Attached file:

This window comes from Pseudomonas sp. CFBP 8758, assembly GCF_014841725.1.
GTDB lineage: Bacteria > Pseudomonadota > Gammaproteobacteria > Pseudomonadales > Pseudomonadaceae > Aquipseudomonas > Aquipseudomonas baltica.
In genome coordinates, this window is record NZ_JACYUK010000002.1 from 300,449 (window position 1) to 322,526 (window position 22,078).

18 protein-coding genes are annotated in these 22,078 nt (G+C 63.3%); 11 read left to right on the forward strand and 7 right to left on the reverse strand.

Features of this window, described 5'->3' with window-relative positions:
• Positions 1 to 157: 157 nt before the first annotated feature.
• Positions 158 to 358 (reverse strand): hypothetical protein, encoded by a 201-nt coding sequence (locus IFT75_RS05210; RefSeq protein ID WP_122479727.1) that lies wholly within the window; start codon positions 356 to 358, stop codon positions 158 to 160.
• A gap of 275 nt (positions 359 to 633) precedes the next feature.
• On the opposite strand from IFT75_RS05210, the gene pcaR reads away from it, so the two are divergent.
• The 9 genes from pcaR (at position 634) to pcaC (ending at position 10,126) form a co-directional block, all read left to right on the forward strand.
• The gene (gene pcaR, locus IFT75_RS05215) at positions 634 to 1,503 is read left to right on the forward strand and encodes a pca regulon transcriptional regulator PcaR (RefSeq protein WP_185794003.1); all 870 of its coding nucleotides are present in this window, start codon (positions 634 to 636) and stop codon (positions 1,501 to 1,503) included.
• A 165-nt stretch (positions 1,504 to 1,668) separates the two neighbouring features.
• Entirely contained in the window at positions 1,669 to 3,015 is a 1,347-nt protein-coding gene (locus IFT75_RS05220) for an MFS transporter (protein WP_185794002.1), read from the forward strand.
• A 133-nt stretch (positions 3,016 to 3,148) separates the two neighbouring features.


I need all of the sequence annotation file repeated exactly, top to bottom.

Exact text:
This window comes from Pseudomonas sp. CFBP 8758, assembly GCF_014841725.1.
GTDB lineage: Bacteria > Pseudomonadota > Gammaproteobacteria > Pseudomonadales > Pseudomonadaceae > Aquipseudomonas > Aquipseudomonas baltica.
In genome coordinates, this window is record NZ_JACYUK010000002.1 from 300,449 (window position 1) to 322,526 (window position 22,078).

18 protein-coding genes are annotated in these 22,078 nt (G+C 63.3%); 11 read left to right on the forward strand and 7 right to left on the reverse strand.

Features of this window, described 5'->3' with window-relative positions:
• Positions 1 to 157: 157 nt before the first annotated feature.
• Positions 158 to 358 (reverse strand): hypothetical protein, encoded by a 201-nt coding sequence (locus IFT75_RS05210; RefSeq protein ID WP_122479727.1) that lies wholly within the window; start codon positions 356 to 358, stop codon positions 158 to 160.
• A gap of 275 nt (positions 359 to 633) precedes the next feature.
• On the opposite strand from IFT75_RS05210, the gene pcaR reads away from it, so the two are divergent.
• The 9 genes from pcaR (at position 634) to pcaC (ending at position 10,126) form a co-directional block, all read left to right on the forward strand.
• The gene (gene pcaR, locus IFT75_RS05215) at positions 634 to 1,503 is read left to right on the forward strand and encodes a pca regulon transcriptional regulator PcaR (RefSeq protein WP_185794003.1); all 870 of its coding nucleotides are present in this window, start codon (positions 634 to 636) and stop codon (positions 1,501 to 1,503) included.
• A 165-nt stretch (positions 1,504 to 1,668) separates the two neighbouring features.
• Entirely contained in the window at positions 1,669 to 3,015 is a 1,347-nt protein-coding gene (locus IFT75_RS05220) for an MFS transporter (protein WP_185794002.1), read from the forward strand.
• A 133-nt stretch (positions 3,016 to 3,148) separates the two neighbouring features.